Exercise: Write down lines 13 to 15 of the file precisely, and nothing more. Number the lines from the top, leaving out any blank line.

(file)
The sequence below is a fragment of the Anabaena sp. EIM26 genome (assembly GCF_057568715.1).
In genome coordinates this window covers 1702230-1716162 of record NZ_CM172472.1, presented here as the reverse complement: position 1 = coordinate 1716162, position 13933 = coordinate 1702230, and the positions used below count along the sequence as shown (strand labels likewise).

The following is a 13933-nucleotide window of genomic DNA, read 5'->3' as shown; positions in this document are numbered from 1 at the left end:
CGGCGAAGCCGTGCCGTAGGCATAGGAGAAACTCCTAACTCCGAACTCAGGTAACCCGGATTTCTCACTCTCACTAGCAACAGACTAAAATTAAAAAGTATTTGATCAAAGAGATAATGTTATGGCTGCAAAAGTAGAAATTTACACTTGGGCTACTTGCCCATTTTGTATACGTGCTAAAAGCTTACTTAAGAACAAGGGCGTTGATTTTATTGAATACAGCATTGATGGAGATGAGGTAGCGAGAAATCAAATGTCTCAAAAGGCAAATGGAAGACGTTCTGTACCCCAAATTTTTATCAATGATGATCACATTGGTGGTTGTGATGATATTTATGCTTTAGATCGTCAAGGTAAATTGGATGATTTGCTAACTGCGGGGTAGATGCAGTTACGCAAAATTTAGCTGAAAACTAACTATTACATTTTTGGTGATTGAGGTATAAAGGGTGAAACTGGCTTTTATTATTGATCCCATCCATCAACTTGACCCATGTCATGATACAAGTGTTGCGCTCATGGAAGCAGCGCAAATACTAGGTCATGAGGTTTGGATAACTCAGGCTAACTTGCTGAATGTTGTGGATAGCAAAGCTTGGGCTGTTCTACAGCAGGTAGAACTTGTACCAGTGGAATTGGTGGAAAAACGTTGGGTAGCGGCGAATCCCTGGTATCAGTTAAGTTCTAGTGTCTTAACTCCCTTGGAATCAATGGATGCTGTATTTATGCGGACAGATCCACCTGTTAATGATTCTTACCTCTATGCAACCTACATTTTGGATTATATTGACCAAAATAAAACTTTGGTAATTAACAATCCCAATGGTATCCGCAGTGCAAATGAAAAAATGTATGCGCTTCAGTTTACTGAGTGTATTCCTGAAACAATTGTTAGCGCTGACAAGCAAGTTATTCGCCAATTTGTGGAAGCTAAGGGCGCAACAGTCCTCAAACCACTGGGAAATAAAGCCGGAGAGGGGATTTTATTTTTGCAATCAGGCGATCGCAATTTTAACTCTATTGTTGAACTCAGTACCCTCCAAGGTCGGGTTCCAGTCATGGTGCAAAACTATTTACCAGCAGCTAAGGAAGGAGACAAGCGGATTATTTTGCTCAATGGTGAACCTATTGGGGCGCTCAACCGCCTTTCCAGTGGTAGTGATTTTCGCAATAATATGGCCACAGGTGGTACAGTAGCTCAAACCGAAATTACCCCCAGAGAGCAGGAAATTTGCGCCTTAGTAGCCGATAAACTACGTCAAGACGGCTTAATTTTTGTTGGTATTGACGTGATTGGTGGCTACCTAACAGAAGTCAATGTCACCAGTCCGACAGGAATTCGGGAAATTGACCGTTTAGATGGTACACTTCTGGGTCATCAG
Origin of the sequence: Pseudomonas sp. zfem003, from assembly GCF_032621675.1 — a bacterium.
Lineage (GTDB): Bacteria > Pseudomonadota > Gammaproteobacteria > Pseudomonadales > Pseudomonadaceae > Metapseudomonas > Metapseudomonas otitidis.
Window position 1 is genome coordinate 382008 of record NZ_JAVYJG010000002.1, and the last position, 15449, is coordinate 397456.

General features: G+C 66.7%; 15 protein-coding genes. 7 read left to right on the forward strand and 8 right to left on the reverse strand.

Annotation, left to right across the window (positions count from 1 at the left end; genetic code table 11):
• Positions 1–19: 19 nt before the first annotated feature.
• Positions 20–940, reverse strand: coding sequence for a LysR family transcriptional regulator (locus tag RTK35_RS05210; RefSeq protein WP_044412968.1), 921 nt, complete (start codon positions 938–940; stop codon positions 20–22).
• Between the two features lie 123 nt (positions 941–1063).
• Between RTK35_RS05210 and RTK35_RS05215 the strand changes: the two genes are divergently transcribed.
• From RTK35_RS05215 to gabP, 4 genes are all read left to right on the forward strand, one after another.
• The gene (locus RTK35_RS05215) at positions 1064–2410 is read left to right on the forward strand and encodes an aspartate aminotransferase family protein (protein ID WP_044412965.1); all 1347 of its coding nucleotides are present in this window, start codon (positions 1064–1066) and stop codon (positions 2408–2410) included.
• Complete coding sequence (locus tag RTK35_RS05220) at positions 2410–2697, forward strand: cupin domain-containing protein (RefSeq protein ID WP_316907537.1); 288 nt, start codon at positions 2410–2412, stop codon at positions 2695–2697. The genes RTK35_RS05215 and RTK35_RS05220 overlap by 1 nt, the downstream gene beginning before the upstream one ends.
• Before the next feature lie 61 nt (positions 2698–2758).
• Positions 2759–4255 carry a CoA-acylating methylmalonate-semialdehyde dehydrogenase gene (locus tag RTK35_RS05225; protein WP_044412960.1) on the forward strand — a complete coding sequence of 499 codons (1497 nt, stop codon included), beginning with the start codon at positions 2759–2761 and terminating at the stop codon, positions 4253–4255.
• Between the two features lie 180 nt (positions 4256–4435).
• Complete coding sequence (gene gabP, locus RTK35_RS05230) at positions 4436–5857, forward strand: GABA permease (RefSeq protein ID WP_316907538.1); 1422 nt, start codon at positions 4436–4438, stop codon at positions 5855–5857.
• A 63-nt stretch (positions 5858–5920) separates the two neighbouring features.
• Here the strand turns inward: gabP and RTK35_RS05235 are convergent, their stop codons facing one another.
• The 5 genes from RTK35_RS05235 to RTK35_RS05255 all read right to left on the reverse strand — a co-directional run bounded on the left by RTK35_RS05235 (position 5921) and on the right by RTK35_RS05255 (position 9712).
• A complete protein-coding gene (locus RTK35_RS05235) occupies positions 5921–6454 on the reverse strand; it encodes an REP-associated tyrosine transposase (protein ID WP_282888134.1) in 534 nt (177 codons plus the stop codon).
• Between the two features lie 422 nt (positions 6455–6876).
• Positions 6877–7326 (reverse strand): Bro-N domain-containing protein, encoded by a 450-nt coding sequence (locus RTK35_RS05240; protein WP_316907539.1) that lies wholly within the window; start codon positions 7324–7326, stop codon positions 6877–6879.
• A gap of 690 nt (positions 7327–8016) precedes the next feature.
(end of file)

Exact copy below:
• Between RTK35_RS05210 and RTK35_RS05215 the strand changes: the two genes are divergently transcribed.
• From RTK35_RS05215 to gabP, 4 genes are all read left to right on the forward strand, one after another.
• The gene (locus RTK35_RS05215) at positions 1064–2410 is read left to right on the forward strand and encodes an aspartate aminotransferase family protein (protein ID WP_044412965.1); all 1347 of its coding nucleotides are present in this window, start codon (positions 1064–1066) and stop codon (positions 2408–2410) included.